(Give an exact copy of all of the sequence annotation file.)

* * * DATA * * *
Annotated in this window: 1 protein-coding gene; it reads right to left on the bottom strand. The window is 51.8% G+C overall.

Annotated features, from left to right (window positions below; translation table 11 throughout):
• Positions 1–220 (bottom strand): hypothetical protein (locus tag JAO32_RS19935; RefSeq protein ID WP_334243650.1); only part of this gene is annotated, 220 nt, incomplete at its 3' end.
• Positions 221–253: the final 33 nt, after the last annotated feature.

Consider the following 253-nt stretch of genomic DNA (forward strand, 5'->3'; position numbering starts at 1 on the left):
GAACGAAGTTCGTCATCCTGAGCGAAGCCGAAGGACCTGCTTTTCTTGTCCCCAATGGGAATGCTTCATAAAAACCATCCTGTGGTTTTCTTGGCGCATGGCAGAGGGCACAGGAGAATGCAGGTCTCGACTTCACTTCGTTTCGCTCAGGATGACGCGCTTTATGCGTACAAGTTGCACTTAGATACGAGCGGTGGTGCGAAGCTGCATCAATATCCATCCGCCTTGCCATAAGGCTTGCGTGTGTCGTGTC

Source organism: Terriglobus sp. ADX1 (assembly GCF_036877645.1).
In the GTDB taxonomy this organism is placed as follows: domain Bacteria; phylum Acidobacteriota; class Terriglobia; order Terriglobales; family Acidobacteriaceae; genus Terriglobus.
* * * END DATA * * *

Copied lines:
Annotated in this window: 1 protein-coding gene; it reads right to left on the bottom strand. The window is 51.8% G+C overall.

Annotated features, from left to right (window positions below; translation table 11 throughout):
• Positions 1–220 (bottom strand): hypothetical protein (locus tag JAO32_RS19935; RefSeq protein ID WP_334243650.1); only part of this gene is annotated, 220 nt, incomplete at its 3' end.
• Positions 221–253: the final 33 nt, after the last annotated feature.

Consider the following 253-nt stretch of genomic DNA (forward strand, 5'->3'; position numbering starts at 1 on the left):
GAACGAAGTTCGTCATCCTGAGCGAAGCCGAAGGACCTGCTTTTCTTGTCCCCAATGGGAATGCTTCATAAAAACCATCCTGTGGTTTTCTTGGCGCATGGCAGAGGGCACAGGAGAATGCAGGTCTCGACTTCACTTCGTTTCGCTCAGGATGACGCGCTTTATGCGTACAAGTTGCACTTAGATACGAGCGGTGGTGCGAAGCTGCATCAATATCCATCCGCCTTGCCATAAGGCTTGCGTGTGTCGTGTC

Source organism: Terriglobus sp. ADX1 (assembly GCF_036877645.1).
In the GTDB taxonomy this organism is placed as follows: domain Bacteria; phylum Acidobacteriota; class Terriglobia; order Terriglobales; family Acidobacteriaceae; genus Terriglobus.